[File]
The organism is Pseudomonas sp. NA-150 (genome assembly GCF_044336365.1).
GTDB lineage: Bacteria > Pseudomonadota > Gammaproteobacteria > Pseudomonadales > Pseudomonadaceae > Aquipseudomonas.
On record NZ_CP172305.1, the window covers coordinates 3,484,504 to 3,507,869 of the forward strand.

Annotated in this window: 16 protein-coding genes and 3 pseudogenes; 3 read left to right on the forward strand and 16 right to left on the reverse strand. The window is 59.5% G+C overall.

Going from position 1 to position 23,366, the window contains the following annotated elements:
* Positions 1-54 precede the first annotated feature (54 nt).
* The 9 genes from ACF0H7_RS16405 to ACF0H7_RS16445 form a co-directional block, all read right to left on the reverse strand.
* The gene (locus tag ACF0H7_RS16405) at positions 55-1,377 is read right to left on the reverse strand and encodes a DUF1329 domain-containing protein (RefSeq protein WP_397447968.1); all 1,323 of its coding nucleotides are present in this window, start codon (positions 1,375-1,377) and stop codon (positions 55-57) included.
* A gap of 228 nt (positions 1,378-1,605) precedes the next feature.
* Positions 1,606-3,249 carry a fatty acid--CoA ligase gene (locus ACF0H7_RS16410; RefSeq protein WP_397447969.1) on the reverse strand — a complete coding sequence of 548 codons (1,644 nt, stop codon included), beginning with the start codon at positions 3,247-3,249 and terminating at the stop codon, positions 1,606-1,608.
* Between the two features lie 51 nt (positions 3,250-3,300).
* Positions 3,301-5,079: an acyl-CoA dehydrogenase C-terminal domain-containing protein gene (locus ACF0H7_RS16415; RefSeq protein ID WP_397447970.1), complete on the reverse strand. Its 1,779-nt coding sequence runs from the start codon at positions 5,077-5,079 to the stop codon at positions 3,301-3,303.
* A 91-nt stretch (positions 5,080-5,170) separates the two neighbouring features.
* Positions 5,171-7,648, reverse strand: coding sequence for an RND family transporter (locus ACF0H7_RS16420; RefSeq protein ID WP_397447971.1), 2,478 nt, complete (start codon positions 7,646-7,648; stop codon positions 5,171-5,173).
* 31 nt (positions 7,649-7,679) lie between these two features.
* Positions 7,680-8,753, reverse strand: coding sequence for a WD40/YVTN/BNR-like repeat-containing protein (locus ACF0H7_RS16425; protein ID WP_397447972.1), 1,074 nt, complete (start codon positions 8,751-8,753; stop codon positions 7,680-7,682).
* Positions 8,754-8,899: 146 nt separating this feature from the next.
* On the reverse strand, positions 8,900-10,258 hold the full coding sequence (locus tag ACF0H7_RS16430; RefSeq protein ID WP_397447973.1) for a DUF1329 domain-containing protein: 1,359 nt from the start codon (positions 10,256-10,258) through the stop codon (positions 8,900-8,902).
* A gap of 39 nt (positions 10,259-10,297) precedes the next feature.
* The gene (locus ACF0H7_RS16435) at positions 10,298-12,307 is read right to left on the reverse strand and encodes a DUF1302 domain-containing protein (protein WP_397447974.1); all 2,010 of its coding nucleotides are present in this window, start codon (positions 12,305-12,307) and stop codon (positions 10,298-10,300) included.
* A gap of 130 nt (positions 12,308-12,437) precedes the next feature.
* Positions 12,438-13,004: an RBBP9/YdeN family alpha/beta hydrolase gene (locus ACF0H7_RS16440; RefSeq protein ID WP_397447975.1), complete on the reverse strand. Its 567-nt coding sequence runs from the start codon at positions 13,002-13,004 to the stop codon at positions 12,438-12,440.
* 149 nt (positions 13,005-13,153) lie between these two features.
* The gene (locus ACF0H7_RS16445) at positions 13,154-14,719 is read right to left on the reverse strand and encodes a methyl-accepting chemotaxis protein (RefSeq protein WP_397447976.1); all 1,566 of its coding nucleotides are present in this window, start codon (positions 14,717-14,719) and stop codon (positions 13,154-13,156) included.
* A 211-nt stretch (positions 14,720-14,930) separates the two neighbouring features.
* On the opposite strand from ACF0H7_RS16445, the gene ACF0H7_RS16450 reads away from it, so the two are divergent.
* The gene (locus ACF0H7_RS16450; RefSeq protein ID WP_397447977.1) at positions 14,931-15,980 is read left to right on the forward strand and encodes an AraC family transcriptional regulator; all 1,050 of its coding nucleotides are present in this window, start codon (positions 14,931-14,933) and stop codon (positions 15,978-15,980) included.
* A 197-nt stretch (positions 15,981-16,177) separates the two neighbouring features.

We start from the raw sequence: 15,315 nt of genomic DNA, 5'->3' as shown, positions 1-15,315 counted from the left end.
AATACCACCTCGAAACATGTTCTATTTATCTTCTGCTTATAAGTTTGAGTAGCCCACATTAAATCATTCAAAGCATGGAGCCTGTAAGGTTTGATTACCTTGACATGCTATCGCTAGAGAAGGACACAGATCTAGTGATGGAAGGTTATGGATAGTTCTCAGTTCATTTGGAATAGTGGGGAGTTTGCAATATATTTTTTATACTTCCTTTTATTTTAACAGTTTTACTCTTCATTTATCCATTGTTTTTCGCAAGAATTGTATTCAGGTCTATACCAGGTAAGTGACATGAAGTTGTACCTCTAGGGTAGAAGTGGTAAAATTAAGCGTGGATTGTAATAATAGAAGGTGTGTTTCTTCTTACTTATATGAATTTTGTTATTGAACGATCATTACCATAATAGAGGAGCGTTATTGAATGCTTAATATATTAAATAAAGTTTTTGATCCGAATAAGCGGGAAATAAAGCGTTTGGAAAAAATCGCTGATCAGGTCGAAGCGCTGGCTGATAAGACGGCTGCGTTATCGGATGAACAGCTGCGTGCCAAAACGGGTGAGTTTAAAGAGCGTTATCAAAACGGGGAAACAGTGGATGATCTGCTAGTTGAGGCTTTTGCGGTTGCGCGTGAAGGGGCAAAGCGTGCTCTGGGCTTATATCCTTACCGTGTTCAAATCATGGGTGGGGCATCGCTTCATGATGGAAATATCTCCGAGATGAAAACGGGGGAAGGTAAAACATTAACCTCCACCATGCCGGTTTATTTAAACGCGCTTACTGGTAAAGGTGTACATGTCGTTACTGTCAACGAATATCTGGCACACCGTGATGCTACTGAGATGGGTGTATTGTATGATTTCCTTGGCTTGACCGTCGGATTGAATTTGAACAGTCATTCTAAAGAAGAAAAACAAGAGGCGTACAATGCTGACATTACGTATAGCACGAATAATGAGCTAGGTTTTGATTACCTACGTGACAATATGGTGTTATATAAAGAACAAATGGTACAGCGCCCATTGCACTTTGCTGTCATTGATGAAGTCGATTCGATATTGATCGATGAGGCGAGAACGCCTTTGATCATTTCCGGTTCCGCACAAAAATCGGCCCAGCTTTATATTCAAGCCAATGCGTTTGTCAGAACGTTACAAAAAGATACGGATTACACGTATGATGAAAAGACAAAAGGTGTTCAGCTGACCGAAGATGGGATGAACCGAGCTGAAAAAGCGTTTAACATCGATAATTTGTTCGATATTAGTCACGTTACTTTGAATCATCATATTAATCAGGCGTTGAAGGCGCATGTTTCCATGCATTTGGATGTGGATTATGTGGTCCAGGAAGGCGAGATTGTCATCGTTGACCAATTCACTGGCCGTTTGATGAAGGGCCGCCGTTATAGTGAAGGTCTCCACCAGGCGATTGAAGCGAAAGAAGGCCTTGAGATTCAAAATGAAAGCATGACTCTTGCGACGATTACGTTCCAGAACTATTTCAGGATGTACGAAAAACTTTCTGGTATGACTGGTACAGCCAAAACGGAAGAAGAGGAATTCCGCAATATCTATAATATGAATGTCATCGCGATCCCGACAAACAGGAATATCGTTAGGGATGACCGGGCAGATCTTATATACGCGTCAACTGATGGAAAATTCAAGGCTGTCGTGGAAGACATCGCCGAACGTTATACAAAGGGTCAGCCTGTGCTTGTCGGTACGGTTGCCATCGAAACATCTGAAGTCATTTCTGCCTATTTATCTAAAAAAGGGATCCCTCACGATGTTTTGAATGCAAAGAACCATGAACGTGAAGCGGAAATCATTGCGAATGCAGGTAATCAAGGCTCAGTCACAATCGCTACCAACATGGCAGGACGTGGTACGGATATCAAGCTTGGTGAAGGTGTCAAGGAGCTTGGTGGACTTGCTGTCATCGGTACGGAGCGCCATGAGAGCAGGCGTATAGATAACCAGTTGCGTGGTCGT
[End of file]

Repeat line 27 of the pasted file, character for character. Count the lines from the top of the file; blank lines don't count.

* The gene (locus ACF0H7_RS16450; RefSeq protein ID WP_397447977.1) at positions 14,931-15,980 is read left to right on the forward strand and encodes an AraC family transcriptional regulator; all 1,050 of its coding nucleotides are present in this window, start codon (positions 14,931-14,933) and stop codon (positions 15,978-15,980) included.